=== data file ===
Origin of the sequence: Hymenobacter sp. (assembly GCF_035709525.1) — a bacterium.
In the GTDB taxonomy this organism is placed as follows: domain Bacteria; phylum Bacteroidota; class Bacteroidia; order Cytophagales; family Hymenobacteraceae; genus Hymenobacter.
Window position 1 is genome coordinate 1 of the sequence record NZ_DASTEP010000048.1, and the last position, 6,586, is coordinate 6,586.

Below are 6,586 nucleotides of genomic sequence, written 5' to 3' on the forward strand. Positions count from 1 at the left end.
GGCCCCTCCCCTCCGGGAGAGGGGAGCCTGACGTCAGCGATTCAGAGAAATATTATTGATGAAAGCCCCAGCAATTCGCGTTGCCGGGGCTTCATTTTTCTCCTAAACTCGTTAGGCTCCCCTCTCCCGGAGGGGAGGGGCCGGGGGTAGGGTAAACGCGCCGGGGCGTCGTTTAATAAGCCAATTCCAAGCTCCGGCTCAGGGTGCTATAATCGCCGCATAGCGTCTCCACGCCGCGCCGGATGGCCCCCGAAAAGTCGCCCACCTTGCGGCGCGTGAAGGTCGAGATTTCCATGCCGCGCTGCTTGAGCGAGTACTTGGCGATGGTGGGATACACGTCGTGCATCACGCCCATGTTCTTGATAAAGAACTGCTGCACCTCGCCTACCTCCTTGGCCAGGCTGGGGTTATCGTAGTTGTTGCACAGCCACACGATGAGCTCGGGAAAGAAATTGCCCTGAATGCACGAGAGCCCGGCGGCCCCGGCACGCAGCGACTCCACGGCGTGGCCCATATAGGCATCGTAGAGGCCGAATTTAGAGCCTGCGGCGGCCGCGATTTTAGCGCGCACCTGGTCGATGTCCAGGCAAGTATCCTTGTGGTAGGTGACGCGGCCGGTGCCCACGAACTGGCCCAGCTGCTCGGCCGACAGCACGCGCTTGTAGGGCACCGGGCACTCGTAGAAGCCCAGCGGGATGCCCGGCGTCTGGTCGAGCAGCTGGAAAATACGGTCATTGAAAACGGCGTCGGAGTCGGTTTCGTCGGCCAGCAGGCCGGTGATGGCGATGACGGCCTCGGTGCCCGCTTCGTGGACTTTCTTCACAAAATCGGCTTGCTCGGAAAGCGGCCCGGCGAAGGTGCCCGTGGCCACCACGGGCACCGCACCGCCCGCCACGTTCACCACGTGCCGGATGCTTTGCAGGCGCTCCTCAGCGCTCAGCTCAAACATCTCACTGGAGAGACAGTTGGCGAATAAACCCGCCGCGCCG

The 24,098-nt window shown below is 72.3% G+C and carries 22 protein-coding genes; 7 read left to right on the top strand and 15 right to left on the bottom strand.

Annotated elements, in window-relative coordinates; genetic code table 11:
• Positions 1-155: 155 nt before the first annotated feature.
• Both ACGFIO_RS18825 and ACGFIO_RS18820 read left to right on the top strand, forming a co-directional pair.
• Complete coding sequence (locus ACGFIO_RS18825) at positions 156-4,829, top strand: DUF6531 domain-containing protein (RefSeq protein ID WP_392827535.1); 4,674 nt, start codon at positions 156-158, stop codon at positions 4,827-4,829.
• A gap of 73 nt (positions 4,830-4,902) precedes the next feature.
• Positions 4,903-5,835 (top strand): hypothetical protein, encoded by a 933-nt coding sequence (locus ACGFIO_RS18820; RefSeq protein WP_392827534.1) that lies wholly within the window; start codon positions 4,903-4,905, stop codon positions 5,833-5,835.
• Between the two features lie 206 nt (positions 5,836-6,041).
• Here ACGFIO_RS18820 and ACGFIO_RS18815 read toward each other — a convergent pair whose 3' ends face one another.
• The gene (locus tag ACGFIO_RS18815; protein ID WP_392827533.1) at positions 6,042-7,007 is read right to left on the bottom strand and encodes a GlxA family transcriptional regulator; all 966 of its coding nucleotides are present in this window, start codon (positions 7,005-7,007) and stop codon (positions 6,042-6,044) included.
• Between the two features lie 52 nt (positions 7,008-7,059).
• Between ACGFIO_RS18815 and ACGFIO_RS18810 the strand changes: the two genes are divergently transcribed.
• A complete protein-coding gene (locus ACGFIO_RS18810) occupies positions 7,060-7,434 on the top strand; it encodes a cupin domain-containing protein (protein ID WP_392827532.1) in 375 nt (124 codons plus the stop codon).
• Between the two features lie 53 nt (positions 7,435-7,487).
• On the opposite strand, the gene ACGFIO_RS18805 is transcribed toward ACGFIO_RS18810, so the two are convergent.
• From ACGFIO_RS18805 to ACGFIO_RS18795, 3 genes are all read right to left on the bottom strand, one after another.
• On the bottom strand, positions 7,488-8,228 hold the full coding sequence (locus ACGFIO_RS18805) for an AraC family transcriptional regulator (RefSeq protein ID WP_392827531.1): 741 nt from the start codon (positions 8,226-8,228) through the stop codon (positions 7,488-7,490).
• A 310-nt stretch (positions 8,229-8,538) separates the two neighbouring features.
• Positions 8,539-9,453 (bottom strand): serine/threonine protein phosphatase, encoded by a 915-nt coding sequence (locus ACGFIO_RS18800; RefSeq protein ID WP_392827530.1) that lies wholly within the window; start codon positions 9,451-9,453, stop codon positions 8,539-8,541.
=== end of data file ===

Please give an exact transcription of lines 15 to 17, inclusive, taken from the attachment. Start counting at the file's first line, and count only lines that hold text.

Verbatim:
• The gene (locus tag ACGFIO_RS18815; protein ID WP_392827533.1) at positions 6,042-7,007 is read right to left on the bottom strand and encodes a GlxA family transcriptional regulator; all 966 of its coding nucleotides are present in this window, start codon (positions 7,005-7,007) and stop codon (positions 6,042-6,044) included.
• Between the two features lie 52 nt (positions 7,008-7,059).
• Between ACGFIO_RS18815 and ACGFIO_RS18810 the strand changes: the two genes are divergently transcribed.